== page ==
Knowledge, Dexterity, and Attention

A Theory of Epistemic Agency

; Carlos Montemayor

Knowledge, Dexterity, and Attention

Contemporary cognitive science clearly tells us that attention is modulated for speech and action. While these forms of goal-directed attention are very well researched in psychology, they have not been sufficiently studied by epistemologists. Les mer
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Knowledge, Dexterity, and Attention

Contemporary cognitive science clearly tells us that attention is modulated for speech and action. While these forms of goal-directed attention are very well researched in psychology, they have not been sufficiently studied by epistemologists. In this book, Abrol Fairweather and Carlos Montemayor develop and defend a theory of epistemic achievements that requires the manifestation of cognitive agency. They examine empirical work on the psychology of attention and assertion, and use it to ground a normative theory of epistemic achievements and virtues. The resulting study is the first sustained, naturalized virtue epistemology, and will be of interest to readers in epistemology, cognitive science, and beyond.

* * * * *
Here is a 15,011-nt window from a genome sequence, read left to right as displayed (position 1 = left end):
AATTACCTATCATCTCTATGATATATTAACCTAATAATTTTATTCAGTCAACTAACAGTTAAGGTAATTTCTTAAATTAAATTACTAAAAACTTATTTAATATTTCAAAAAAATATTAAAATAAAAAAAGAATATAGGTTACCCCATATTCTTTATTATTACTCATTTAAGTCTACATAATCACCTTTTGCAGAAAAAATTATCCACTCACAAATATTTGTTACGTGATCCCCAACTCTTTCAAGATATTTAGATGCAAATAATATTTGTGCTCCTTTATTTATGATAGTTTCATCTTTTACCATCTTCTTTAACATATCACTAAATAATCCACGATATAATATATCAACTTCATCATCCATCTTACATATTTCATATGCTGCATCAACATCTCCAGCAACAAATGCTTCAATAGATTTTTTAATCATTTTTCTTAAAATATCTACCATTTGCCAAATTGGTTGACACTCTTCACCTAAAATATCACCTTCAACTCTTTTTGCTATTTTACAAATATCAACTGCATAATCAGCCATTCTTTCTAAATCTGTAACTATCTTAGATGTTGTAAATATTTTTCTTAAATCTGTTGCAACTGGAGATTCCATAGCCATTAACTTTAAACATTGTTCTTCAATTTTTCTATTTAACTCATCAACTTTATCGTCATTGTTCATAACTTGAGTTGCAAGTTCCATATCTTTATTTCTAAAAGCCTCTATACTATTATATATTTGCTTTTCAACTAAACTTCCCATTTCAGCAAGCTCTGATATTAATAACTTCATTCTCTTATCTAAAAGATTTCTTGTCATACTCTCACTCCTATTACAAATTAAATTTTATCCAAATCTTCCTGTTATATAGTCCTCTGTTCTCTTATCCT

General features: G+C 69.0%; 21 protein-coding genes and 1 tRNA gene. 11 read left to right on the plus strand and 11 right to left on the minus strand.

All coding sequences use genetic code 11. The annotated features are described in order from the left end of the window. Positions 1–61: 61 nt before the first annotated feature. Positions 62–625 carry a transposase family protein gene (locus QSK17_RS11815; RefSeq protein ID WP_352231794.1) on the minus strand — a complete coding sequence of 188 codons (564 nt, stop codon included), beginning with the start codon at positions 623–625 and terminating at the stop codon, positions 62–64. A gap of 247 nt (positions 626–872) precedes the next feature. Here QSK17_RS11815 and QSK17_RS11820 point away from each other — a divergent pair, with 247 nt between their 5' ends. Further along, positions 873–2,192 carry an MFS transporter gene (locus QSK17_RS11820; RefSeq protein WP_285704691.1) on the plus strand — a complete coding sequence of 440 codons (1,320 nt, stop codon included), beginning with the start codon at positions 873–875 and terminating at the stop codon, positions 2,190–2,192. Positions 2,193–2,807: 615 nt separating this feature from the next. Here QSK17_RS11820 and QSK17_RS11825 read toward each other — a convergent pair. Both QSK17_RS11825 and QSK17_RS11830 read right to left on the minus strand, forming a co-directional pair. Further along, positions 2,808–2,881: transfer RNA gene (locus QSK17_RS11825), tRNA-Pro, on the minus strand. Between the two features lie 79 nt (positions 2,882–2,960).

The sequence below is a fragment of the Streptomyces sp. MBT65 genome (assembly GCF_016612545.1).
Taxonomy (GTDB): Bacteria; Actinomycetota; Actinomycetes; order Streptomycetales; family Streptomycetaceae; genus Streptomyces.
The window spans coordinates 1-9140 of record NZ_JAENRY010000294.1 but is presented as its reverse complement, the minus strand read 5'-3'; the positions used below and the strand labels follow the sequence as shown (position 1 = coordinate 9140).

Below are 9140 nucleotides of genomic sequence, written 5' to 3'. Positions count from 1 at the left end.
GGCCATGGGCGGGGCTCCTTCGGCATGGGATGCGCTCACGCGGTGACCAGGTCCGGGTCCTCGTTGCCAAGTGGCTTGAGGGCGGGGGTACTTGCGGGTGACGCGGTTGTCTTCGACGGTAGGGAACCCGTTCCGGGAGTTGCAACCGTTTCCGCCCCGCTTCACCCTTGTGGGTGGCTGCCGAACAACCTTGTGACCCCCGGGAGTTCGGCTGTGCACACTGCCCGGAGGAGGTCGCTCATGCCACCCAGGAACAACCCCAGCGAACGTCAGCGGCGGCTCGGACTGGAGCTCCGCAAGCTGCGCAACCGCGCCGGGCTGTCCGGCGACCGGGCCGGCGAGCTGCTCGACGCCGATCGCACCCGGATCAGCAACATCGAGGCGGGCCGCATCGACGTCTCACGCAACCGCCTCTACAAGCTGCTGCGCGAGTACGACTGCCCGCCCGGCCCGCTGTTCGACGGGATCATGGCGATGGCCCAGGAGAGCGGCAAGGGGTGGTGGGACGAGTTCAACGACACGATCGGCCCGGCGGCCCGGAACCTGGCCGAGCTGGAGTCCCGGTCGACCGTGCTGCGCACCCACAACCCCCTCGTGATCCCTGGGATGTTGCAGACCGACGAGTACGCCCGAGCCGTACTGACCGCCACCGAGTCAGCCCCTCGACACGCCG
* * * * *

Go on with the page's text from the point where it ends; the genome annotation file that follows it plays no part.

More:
Introduction: why only agents are knowers; 1. Epistemic virtue, reliable attention and cognitive constitution; 2. Meta-epistemology and epistemic agency; 3. Success semantics and the etiology of success; 4. Epistemic agency; 5. Assertion as epistemic motivation; 6. Curiosity and epistemic achievement; 7. Collective agency, assertion and information.

This title provides the first thorough defense of a naturalized virtue epistemology.

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